A total of 91 responses were collected. The average age was 29.8 + 2.8 years; 46% were female and 54% were male. A majority of respondents matched into one of their top three programs (67%, n = 61), with 84% (n = 77) matching into one of their top six programs. There were no significant differences in the level of the match based on gender (p = 0.6277). Sixty-eight percent (n = 62) of respondents had a prior global health experience, yet only 37% (n = 34) of their current residency programs offered a global health or international elective (Figure 1).
A majority of respondents felt that global health was important, with 67% (n = 61) stating it was either “very important” or “extremely important.” However, only 32% (n = 30) felt it was “important,” “very important,” or “extremely important” in their ranking of programs for the National Residency Match Program. A global health opportunity in one’s current residency was felt to be “important,” “very important,” or “extremely important” in 48% (n = 44) of responses (Figure 2A–C).
A majority of respondents (56%; n = 51) indicated they would definitely participate in a global health elective during residency, if offered, with only 2% (n = 2) stating they would be not at all likely to participate in such an elective (Figure 2D).
A bimodal distribution of respondents was seen with regards to incorporating global health into future career plans, with 67% (n = 61) indicating they would likely or definitely do so and 20% (n = 18) indicating it was only possible they would do so (Figure 2E).
Four subgroups were analyzed based on age, gender, level of match, and presence of prior global health experiences. There were no significant correlations between age and responses to questions about the importance of global health or likelihood to participate in a global health experience. Female respondents were more likely to highly rank the overall importance of global health and the importance of global health in their decision regarding their program ranking than their male counterparts (p = 0.0474 and p = 0.0344, respectively) and were more likely to plan to incorporate global health into their future careers (p = 0.0104) (Figure 3).
Prior global health experience had a statistically significant effect on the importance of global health in program ranking for the National Residency Match Program (p = 0.0119), the sense of importance of global health in residency (p = 0.0013), the likelihood to participate in a global health experience during residency if were one to be offered (p = 0.0081), and plans to pursue global health in a future career (p = 0.0077) (Figure 4).
The motivations for participating in a global health experience varied. A majority of respondents noted a desire to give back, to travel, to learn about different cultures and to see new and interesting disease pathology; and a feeling that they can make a difference.
The three most common barriers to participation were insufficient time or funding, or a lack of a global health experience.
Our data shows there is a significant interest in global health among otolaryngology residents with a majority indicating that global health was important overall. There is, however, a notable disparity in the number of programs offering a global health experience, with just over 1/3 of programs offering the opportunity, and 79% of respondents who were at least likely to participate in a global health elective.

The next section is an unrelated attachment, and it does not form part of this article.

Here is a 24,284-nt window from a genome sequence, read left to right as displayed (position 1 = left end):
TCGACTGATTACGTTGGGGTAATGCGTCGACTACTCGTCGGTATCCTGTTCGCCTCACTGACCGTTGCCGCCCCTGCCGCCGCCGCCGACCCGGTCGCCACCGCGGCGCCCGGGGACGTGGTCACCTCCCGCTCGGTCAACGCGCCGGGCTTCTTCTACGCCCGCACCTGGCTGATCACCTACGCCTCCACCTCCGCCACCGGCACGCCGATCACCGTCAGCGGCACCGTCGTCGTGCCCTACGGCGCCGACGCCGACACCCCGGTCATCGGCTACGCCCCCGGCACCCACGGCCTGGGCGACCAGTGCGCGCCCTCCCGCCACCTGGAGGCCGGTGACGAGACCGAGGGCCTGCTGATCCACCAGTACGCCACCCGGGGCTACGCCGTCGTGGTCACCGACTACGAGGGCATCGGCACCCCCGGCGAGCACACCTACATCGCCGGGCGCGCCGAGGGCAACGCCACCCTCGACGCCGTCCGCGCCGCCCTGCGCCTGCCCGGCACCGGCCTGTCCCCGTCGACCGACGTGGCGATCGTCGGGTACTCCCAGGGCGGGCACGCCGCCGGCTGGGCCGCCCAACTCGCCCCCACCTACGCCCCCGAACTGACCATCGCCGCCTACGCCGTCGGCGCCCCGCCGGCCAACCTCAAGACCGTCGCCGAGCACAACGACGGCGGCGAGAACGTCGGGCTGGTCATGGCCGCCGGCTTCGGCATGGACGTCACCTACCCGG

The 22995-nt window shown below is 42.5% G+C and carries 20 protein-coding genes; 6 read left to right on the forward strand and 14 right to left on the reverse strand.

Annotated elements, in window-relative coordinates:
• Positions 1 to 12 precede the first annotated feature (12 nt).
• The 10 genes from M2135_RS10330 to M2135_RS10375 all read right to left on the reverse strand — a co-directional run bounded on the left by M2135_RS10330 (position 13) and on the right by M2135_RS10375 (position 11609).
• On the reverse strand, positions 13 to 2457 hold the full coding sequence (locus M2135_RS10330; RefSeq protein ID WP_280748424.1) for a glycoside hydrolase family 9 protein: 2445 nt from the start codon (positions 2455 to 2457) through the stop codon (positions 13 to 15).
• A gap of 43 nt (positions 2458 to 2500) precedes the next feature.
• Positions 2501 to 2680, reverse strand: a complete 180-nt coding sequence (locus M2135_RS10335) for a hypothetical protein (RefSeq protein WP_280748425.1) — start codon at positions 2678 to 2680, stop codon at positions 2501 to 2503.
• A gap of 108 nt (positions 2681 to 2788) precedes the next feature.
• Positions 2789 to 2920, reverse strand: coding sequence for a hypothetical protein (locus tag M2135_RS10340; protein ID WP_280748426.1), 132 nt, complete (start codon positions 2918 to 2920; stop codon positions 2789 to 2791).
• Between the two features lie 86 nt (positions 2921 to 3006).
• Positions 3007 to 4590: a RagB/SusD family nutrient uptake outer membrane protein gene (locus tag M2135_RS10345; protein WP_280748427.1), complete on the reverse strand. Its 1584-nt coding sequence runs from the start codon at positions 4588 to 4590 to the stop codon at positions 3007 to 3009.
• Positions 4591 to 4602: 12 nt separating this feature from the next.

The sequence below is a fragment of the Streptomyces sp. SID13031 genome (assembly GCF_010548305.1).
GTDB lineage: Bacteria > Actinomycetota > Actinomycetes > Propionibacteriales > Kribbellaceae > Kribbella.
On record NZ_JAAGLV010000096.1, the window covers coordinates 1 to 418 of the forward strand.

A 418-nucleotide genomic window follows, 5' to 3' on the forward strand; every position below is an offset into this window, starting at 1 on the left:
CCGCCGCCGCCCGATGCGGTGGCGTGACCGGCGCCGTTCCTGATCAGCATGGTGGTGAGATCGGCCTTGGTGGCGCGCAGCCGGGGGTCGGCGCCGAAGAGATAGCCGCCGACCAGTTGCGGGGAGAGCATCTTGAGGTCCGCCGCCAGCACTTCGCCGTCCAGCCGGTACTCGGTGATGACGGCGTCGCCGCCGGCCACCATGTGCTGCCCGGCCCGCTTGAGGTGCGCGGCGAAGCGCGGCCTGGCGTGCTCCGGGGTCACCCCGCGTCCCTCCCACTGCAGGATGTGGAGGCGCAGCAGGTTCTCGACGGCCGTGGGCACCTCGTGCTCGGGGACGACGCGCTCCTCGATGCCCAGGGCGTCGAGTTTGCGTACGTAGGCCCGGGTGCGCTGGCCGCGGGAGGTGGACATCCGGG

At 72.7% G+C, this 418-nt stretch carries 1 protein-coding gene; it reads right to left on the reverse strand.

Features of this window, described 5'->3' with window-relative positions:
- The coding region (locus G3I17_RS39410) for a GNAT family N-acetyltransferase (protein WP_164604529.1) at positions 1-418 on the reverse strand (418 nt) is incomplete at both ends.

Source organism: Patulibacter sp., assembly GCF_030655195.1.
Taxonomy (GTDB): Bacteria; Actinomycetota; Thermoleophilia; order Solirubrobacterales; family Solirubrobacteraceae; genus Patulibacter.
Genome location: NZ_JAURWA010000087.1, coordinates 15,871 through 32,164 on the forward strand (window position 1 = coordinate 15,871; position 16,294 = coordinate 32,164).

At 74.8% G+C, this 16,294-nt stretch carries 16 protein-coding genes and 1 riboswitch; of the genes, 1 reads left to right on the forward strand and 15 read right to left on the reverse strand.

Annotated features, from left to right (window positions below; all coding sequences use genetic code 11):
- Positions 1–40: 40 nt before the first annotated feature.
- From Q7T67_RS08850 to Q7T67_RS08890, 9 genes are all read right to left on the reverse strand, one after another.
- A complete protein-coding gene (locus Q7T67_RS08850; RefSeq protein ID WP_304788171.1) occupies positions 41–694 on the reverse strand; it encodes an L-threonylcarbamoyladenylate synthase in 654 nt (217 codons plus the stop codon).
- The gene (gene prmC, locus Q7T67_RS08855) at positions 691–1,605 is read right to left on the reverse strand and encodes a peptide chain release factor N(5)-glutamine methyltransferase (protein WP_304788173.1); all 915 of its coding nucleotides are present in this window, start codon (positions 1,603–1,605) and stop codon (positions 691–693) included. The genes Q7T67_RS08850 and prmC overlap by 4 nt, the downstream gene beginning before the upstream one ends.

The corollary to this interest is the role that an interest in global health play in the selection of residency program. While global health education opportunity availability did not significantly affect ranking for the National Residency Match Program for all respondent in our study, there was a statistically significant effect among those individuals with prior global health experiences. This is an expanded nuance from the results from a survey of 2007–2008 Otolaryngology applicants, which did not indicate that the presence of an international elective significantly impacted program choice . The results of this study expand upon the finding of the study conducted by Boyd and Cruz, where 93% of respondents had an interest in international rotations and considered their availability in their residency ranking. A survey by Thompson et al. also showed that availability of an international experience influenced medical student selection of residency program .
Our study indicates a growing interest in global health education opportunities. This echoes the results of a survey conducted by Powel et al. in 2007 of surgical trainees, which showed that 58% of respondents would be more interested in a surgery program offering an international experience were they to interview again. The authors concluded that this represents an opportunity to recruit idealistic students who might otherwise be lost to other specialties with a greater global health emphasis . The finding of our study that 80% would participate in an elective if it was offered, indicates an even higher interest. The data indicate that as more programs develop global health experiences, and more trainees with prior global health experience enter residency programs, we can anticipate that the importance of an integrated global health curriculum will continue to grow, and competitive programs may seek to develop and offer these experiences.
Our survey found notable differences based on gender, with female respondents more likely to rate highly the overall importance of global health, the importance of global health in program rankings, the importance of global health in a residency program and plans to incorporate global health into their future career paths. The meaning of this finding remains unclear and requires additional investigation.